A tropical sea turtle is recovering from cold shock after it was rescued from the waters of the Alberni Inlet on Vancouver Island.
Kraig Kimoto was nearing the end of his shift at the log sort at Franklin Forest Products on Sept. 30 when he spotted something near a tugboat off the edge of the wharf. It turned out to be an olive ridley sea turtle, a species of sea turtle more commonly found off the coast of Mexico and Central America. Kimoto, a scuba diver who has spent his winters in Hawaii and Mexico, immediately knew that the turtle was far from home.
“I thought, ‘You shouldn’t be here,’” Kimoto recalled.
Kimoto ran up the ramp to grab his phone so he could take a picture, but when he returned, he realized that the turtle had “barely moved.”
“It was not in that good of shape,” he said. “It was just kind of bumping against the wharf.”
The lethargic turtle had no reaction as Kimoto and his coworkers hauled it up out of the water and onto the dock. They immediately called conservation services. Another worker, Jim Weightman, looked after the turtle until officers could pick it up, keeping it in a covered aluminum boat to regulate its temperature.
Representatives from Fisheries and Oceans Canada transported the turtle to meet members of the Vancouver Aquarium’s Marine Mammal Rescue Centre team. The adult male sea turtle—which weighed 26.9 kg—had a body temperature of only 11 degrees Celsius, compared to its ideal body temperature of more than 20 degrees Celsius. Staff members have nicknamed the turtle “Berni” after the community where he was stranded.
Dr. Martin Haulena, head veterinarian for the Vancouver Aquarium, said that Berni appeared to be “cold-stunned.” Because sea turtles are cold-blooded, they depend entirely on their environment to control their body temperature. When that environment is too cold, sea turtles get hypothermic—also known as cold-stunning. Their hearts and respiration rates slow down, leaving them unable to swim or forage.
According to Marine Detective Jackie Hildering, a marine biologist and educator based out of Port McNeill, the olive ridley sea turtle (Lepidochelys olivacea) is a species that cannot cope with the temperatures of northern waters and goes into cold shock—unlike the endangered leatherback sea turtle, which makes its home in B.C. waters.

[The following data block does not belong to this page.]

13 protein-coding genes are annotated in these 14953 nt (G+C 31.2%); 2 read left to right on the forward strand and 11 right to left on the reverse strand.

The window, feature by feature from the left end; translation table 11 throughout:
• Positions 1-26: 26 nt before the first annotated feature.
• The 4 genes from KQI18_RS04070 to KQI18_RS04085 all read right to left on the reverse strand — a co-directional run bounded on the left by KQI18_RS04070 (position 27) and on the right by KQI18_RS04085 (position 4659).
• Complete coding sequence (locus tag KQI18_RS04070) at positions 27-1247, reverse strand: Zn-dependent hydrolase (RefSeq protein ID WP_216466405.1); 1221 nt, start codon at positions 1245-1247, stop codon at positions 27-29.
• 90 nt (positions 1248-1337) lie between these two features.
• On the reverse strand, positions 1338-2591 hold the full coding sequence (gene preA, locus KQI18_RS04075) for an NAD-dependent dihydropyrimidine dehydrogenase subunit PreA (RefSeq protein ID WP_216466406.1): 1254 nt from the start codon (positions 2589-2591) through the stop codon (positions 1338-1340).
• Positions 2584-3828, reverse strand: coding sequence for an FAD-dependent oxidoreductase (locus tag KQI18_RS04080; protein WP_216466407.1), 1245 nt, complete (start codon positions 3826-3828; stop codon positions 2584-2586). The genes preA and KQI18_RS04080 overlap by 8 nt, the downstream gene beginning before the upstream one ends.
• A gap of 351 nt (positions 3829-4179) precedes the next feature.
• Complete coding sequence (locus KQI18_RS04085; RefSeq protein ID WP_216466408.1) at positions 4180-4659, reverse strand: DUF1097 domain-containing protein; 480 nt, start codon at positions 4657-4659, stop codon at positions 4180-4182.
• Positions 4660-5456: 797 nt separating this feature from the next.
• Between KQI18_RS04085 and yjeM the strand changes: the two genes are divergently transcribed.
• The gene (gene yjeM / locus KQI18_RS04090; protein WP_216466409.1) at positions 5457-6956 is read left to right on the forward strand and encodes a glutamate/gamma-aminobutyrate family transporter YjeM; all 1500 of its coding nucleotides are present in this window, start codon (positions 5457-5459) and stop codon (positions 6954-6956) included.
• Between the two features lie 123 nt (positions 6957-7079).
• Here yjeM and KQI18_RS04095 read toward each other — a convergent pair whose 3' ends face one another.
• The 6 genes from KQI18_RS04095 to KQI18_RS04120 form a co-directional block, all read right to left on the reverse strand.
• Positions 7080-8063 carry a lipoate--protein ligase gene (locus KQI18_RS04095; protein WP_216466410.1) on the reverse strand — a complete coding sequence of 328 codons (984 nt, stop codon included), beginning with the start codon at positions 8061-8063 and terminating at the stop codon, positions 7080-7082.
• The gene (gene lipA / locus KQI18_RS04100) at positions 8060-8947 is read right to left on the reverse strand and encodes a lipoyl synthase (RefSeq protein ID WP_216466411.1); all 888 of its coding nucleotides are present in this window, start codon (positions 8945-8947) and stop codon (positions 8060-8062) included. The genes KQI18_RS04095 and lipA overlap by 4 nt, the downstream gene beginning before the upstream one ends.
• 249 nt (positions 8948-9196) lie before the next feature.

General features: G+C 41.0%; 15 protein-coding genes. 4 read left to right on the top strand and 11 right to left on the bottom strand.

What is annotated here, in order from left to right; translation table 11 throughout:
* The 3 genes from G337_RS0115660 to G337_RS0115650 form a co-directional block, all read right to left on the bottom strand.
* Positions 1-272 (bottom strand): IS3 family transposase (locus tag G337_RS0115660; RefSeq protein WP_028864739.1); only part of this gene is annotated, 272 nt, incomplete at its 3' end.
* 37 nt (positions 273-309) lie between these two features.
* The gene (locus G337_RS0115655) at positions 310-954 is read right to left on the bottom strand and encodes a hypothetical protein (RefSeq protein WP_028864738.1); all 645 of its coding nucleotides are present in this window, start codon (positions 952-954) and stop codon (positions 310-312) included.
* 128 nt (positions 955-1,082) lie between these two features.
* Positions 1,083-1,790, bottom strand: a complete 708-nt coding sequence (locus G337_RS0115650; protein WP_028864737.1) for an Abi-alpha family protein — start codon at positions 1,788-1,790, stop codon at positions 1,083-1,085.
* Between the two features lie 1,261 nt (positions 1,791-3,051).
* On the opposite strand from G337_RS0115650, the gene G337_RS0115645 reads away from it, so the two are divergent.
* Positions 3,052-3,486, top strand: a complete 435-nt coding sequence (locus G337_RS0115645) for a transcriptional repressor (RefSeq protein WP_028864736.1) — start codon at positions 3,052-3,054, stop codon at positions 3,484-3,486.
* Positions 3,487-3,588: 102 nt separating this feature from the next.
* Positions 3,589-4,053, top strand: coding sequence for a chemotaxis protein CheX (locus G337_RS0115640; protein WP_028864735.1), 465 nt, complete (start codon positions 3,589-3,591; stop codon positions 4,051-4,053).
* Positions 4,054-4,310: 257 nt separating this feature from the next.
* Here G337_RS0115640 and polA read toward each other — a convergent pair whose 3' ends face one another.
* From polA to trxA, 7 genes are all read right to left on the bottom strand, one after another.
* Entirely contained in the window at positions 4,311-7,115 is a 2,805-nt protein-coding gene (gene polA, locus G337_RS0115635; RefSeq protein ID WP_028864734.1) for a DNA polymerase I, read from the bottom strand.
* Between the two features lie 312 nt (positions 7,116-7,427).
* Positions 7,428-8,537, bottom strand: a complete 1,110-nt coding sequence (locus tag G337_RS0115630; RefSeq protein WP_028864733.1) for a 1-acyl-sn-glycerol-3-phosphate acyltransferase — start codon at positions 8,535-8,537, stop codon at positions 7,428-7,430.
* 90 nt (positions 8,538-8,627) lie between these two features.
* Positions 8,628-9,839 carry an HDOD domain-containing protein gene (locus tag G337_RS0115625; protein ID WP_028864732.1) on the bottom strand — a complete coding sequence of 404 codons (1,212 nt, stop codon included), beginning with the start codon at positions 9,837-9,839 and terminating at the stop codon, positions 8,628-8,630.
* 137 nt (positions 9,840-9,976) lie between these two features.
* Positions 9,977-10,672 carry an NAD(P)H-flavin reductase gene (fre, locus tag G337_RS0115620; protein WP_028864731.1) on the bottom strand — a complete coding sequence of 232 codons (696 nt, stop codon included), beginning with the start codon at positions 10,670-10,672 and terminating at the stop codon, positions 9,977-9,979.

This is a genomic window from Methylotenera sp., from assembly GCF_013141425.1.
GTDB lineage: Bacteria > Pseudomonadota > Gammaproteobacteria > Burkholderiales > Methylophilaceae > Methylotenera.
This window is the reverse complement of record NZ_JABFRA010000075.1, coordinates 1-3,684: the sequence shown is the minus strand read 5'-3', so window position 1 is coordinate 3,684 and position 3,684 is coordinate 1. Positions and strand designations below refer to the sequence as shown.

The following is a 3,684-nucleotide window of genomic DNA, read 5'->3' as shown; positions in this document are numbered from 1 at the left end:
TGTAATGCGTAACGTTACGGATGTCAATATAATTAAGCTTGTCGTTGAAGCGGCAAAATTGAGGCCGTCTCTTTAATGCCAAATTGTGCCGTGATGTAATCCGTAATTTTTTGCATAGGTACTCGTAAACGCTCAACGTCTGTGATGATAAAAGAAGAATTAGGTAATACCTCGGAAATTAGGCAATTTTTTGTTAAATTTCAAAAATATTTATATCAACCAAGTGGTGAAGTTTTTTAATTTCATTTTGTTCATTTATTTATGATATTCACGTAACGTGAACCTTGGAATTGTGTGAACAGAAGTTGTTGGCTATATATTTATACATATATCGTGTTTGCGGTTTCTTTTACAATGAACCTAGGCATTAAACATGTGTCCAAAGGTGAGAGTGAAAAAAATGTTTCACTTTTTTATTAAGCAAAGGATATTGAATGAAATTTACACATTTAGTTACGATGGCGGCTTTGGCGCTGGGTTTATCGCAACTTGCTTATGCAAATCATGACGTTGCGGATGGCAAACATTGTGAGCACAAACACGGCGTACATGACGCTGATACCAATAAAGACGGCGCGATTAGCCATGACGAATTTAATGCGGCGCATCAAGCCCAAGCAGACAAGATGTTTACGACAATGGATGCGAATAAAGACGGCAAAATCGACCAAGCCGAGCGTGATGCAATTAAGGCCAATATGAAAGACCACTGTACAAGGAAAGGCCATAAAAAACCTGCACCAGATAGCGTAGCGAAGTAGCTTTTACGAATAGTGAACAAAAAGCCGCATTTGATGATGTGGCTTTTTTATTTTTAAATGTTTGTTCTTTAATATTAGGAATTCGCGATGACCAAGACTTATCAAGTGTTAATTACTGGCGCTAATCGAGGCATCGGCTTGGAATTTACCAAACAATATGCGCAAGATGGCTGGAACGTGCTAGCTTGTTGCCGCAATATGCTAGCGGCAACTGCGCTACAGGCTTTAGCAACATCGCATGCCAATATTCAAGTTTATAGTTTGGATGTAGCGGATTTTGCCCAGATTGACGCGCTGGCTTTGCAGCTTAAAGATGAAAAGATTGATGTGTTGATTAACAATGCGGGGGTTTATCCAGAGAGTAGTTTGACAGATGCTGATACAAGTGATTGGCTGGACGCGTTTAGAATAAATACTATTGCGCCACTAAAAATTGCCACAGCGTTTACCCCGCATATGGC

Both Hildering and Haulena have suggested that Berni’s appearance in the Alberni Inlet could be related to a marine heat wave off B.C.’s coast, similar to “The Blob” of 2014 to 2016. This warmer-than-usual area of water is located in the Pacific Ocean, just off the west coast of North America.
Another possible reason for his appearance, said Haulena, is above-average sea temperatures, which often prompt unusual migrations.
Berni is only the fourth turtle of his species ever known to be found off the coast of B.C.
The first known sighting of the olive ridley sea turtle in B.C. waters was in 2011. The turtle was discovered at Wickaninnish Beach in the Pacific Rim National Park reserve. The turtle was “badly injured” after suffering blunt force trauma and died in the care of the Vancouver Aquarium.
Berni, however, is reportedly responding well to treatment at the Marine Mammal Rescue Centre. Staff have been monitoring him closely and administering fluids to treat dehydration. Additional diagnostic testing will continue over the coming days. The plan is to gradually raise his temperature by slowly increasing the ambient temperature of the hospital.
“Berni has a long road to recovery, but he is responding to treatment,” said Lindsaye Akhurst, manager of the Marine Mammal Rescue Centre. “Once he’s stabilized, we will work closely with Canadian and U.S. authorities to get the permits that allow him to be released in warmer waters.”
Updates on Berni can be found at mmrpatients.org.